The problem here is crediting the premise. Why would anyone fund a project to create a simulated afterlife? [And if it’s not simulated, that makes the credibility problem worse.] It makes more sense, although not a lot, to consider it simply as a psychological simulation, even if detached from real life. The only possible aspect I find of any interest is the Cartesian problem of the subjectivity of experience, as the professor says of Carol: “She’s real enough . . . in her own world.” Which of course makes us wonder if he and Levi are likewise simulations in some higher order project, ad infinitum. But that’s a path the story doesn’t seem to take.
In which we learn that velociraptors aren’t successful on the job front. As if we had supposed otherwise. Very silly.
A generation ship, populated by the descendants of humans who had separated themselves from their self-destructive species in hopes of a transcendent evolution – any form of transcendence will do. Instead, they recreated self-destructive behavior in the form of religion. In the meantime, the ship is failing. Solana, who turns out to be highly transcendent, with a complete suite of psychic abilities, keeps the ship running and her father’s life extended as long as she can, but time is running out.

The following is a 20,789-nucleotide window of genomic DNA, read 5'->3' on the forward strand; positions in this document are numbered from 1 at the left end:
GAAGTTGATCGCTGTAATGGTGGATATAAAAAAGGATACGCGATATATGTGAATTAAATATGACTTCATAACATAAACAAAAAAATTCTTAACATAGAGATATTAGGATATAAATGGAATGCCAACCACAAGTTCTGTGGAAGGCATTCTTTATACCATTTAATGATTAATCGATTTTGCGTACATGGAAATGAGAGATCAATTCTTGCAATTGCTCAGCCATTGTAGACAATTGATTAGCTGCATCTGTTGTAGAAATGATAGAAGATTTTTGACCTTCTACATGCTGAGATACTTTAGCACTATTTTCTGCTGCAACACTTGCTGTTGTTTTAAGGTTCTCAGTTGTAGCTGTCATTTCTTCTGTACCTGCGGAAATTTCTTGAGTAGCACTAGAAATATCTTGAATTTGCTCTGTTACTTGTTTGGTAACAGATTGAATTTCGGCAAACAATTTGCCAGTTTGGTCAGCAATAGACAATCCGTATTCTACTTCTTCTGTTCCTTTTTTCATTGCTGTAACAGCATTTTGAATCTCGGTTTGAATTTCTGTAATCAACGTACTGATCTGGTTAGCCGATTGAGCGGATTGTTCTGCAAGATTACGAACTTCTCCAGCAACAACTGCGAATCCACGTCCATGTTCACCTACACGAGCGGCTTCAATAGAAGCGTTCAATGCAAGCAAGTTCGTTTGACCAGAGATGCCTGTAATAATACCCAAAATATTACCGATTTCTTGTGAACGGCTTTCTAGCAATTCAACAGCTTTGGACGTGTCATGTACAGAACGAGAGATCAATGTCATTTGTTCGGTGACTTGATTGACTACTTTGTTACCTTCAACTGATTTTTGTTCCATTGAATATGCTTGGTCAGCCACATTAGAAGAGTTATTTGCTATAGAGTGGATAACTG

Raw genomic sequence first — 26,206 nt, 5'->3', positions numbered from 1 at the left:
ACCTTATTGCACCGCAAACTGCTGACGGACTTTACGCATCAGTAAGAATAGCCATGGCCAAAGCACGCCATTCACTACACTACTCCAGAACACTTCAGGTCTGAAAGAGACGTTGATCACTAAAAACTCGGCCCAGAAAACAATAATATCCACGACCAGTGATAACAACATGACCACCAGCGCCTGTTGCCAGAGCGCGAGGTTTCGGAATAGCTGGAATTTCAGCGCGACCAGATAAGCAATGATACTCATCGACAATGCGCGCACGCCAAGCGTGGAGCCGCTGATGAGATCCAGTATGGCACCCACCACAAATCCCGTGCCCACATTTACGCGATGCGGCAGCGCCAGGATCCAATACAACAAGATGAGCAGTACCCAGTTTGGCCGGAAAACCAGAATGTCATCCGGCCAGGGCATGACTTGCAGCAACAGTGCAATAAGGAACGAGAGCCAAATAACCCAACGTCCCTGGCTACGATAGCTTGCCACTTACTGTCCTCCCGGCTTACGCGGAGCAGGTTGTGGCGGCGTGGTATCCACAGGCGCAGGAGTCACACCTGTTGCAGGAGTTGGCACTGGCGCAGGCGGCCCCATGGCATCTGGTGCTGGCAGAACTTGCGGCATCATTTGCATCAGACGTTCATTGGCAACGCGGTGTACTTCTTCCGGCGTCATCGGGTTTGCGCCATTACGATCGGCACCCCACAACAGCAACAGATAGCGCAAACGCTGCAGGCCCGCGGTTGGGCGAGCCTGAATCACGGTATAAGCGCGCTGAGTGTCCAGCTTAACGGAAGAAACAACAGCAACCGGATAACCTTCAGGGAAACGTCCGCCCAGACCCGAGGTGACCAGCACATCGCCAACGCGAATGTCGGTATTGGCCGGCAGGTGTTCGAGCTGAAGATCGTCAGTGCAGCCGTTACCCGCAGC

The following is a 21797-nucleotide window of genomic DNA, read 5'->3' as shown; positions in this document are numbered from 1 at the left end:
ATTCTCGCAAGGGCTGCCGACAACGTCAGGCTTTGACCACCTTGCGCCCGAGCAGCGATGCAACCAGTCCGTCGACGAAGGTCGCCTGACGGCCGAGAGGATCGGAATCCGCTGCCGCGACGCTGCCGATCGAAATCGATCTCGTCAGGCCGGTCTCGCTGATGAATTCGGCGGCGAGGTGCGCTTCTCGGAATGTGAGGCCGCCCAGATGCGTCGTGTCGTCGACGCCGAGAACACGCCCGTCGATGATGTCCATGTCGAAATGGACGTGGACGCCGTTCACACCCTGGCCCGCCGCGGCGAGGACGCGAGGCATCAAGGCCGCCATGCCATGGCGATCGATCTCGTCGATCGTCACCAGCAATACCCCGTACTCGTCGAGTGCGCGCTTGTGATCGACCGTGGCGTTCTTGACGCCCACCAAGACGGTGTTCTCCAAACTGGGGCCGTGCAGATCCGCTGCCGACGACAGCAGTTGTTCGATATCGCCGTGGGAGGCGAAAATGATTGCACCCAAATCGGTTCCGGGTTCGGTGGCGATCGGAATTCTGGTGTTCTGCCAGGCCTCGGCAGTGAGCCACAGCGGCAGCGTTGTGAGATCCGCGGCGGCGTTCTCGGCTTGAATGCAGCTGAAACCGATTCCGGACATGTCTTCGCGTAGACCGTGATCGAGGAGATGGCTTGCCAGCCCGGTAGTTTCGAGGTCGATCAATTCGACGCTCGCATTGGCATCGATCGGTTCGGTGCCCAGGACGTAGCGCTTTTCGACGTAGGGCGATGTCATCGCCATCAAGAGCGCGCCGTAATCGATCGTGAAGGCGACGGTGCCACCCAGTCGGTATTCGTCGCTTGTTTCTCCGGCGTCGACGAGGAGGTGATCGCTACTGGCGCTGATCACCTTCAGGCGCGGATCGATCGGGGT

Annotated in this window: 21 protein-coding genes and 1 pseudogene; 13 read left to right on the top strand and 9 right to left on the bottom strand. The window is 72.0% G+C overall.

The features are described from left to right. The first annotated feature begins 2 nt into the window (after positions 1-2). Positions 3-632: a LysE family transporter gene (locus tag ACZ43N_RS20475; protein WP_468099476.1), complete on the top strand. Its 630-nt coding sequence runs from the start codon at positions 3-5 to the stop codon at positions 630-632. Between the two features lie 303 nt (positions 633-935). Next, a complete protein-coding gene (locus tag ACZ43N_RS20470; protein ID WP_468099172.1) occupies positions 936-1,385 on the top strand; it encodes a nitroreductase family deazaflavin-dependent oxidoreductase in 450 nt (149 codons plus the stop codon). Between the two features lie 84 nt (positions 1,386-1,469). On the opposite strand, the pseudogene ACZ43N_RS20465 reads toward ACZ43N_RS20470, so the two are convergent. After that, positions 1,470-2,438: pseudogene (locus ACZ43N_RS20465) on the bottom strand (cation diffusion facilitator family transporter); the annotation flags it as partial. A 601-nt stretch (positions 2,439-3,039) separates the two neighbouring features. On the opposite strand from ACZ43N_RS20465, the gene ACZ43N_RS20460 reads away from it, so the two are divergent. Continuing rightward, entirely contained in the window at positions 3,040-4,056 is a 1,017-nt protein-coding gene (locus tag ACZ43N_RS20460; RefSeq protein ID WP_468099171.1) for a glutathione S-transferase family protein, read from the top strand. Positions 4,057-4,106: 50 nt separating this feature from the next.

A lot of clichés here, the worst being the fathead Theocratic Council and Solana’s inexplicable near-godhood.
A research institute succeeds in creating an AI robot, but the creators inexplicably restrict its development and concentrate on giving it a sexual identity, which even the robot knows it doesn’t need. There’s also a clichéd villainous villain, who all but twirls his mustachios.
In the tradition of Ashkenazi folklore. Eliezer the wizard is under a curse, incurred long ago as punishment for his sin of asking too many questions and the “poking around in mysteries that were none of his business.” Now he wanders the Earth, bound to give his aid to whomever asks it. This, unfortunately, leaves him stuck in a peasant village with a multitude of tasks to be done, which means he won’t be able to reach the place of the seder in time for Passover.
Amusing tale in which Eliezer learns a lesson and may have his curse lifted, or maybe not. I don’t like the idea of cursing someone for seeking knowledge, however.
In the course of my recent ongoing search for rigorous science fiction, this zine was recommended to me. It uses a publishing model I don’t particularly like: posting material through the month in lieu of in an issue. Thus, while the masthead declares it “updated” January 12, readers who use these columns to find potential award material should be aware that most of these pieces would have actually been posted in 2014.